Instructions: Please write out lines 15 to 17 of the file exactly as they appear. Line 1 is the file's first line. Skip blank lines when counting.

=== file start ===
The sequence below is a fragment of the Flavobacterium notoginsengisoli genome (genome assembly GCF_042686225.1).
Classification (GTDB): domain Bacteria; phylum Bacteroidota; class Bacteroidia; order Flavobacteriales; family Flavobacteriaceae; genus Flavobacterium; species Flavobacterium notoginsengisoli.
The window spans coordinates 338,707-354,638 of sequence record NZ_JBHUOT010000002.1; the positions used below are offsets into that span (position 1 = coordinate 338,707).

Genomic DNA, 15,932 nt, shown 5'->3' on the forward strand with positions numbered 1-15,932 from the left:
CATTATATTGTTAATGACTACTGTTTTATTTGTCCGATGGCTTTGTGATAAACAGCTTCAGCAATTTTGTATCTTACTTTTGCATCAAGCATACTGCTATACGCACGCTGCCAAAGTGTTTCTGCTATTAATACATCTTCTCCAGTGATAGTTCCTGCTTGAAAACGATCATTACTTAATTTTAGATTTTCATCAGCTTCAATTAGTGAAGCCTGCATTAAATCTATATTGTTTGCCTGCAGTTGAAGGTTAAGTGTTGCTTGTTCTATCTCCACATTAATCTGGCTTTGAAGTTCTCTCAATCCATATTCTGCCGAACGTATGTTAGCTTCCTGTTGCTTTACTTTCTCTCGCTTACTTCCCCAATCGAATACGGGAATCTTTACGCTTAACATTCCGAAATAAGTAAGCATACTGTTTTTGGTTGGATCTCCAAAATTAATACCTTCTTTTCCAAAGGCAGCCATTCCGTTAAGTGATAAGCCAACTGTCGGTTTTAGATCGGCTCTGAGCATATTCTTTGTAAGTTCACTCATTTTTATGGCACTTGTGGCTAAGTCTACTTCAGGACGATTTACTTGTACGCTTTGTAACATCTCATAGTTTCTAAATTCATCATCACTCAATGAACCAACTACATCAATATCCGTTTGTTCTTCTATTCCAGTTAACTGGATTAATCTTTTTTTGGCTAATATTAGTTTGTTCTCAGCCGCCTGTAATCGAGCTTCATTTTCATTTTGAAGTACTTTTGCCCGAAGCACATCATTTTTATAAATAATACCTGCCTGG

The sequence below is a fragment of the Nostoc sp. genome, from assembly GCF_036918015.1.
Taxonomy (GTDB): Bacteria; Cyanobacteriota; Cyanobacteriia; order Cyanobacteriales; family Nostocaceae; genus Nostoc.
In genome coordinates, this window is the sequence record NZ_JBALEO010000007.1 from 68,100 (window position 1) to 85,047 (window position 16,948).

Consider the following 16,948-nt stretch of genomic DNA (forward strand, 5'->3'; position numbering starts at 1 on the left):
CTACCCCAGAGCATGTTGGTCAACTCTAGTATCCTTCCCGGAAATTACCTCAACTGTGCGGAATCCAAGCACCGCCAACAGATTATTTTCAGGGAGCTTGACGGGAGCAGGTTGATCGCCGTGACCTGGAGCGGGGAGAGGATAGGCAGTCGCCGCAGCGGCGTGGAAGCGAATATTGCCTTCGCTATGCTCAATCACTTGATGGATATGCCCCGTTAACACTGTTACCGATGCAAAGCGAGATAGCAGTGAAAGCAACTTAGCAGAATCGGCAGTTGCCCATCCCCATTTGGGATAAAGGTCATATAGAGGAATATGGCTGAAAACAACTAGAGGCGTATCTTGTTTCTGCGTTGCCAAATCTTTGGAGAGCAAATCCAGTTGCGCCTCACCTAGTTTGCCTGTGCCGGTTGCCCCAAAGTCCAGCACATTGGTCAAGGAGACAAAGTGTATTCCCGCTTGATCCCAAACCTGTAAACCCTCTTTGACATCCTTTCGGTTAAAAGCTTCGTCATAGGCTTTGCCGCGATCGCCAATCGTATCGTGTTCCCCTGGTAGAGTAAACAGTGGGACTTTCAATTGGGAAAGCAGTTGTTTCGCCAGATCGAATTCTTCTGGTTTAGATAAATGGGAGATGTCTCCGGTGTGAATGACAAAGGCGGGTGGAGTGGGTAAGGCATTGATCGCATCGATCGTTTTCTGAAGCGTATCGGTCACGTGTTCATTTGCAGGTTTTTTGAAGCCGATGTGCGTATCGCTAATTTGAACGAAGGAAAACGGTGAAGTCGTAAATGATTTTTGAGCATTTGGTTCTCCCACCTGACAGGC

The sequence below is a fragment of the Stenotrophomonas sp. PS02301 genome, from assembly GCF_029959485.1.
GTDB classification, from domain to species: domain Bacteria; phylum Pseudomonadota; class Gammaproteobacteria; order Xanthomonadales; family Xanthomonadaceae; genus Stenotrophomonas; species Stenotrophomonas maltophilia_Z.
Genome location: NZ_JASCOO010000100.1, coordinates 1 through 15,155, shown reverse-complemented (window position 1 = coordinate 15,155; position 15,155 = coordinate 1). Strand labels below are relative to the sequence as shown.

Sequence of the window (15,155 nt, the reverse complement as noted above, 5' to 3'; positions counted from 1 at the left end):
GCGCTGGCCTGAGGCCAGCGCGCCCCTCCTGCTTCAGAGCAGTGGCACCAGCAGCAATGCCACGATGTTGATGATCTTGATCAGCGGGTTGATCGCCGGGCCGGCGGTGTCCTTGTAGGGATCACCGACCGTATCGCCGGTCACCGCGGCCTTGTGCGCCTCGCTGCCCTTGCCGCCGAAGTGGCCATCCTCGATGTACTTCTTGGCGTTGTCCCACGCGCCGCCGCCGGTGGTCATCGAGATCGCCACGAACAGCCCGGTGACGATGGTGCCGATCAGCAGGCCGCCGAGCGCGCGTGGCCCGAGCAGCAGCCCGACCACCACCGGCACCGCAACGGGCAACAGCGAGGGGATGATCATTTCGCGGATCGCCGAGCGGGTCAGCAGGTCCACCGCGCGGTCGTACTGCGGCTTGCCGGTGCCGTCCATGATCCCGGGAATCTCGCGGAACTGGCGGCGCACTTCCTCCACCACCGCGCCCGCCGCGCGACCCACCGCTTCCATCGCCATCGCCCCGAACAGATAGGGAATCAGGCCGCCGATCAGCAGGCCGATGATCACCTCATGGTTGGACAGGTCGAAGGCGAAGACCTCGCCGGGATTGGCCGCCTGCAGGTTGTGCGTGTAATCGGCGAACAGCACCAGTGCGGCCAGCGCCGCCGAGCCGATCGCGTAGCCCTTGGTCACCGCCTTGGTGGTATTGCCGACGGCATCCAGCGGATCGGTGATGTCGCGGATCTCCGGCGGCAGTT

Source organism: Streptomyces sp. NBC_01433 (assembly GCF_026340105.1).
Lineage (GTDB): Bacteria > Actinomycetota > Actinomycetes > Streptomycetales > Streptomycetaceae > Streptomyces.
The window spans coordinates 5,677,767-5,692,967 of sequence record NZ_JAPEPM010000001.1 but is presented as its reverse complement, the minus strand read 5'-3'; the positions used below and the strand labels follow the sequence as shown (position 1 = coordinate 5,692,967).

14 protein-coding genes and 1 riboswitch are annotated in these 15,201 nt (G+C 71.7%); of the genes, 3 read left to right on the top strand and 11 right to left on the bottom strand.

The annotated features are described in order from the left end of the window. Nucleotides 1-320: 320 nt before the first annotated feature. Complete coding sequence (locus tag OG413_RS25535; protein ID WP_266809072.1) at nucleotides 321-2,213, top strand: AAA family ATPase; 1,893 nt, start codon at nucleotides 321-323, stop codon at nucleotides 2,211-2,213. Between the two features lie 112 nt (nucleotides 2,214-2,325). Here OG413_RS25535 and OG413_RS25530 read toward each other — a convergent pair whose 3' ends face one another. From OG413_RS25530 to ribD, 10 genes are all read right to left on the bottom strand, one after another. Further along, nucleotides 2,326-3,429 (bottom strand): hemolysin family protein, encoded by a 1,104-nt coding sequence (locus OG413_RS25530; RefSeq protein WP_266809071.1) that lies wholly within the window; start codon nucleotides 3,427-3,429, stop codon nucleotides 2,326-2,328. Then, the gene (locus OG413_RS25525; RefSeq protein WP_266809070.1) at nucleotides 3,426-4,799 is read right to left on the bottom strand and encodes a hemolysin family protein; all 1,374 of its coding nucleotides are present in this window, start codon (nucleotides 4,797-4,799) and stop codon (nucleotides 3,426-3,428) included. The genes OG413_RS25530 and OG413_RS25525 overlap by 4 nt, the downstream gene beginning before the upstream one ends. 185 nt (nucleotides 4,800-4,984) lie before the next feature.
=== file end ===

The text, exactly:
GCGCTGGCCTGAGGCCAGCGCGCCCCTCCTGCTTCAGAGCAGTGGCACCAGCAGCAATGCCACGATGTTGATGATCTTGATCAGCGGGTTGATCGCCGGGCCGGCGGTGTCCTTGTAGGGATCACCGACCGTATCGCCGGTCACCGCGGCCTTGTGCGCCTCGCTGCCCTTGCCGCCGAAGTGGCCATCCTCGATGTACTTCTTGGCGTTGTCCCACGCGCCGCCGCCGGTGGTCATCGAGATCGCCACGAACAGCCCGGTGACGATGGTGCCGATCAGCAGGCCGCCGAGCGCGCGTGGCCCGAGCAGCAGCCCGACCACCACCGGCACCGCAACGGGCAACAGCGAGGGGATGATCATTTCGCGGATCGCCGAGCGGGTCAGCAGGTCCACCGCGCGGTCGTACTGCGGCTTGCCGGTGCCGTCCATGATCCCGGGAATCTCGCGGAACTGGCGGCGCACTTCCTCCACCACCGCGCCCGCCGCGCGACCCACCGCTTCCATCGCCATCGCCCCGAACAGATAGGGAATCAGGCCGCCGATCAGCAGGCCGATGATCACCTCATGGTTGGACAGGTCGAAGGCGAAGACCTCGCCGGGATTGGCCGCCTGCAGGTTGTGCGTGTAATCGGCGAACAGCACCAGTGCGGCCAGCGCCGCCGAGCCGATCGCGTAGCCCTTGGTCACCGCCTTGGTGGTATTGCCGACGGCATCCAGCGGATCGGTGATGTCGCGGATCTCCGGCGGCAGTT

Source organism: Streptomyces sp. NBC_01433 (assembly GCF_026340105.1).
Lineage (GTDB): Bacteria > Actinomycetota > Actinomycetes > Streptomycetales > Streptomycetaceae > Streptomyces.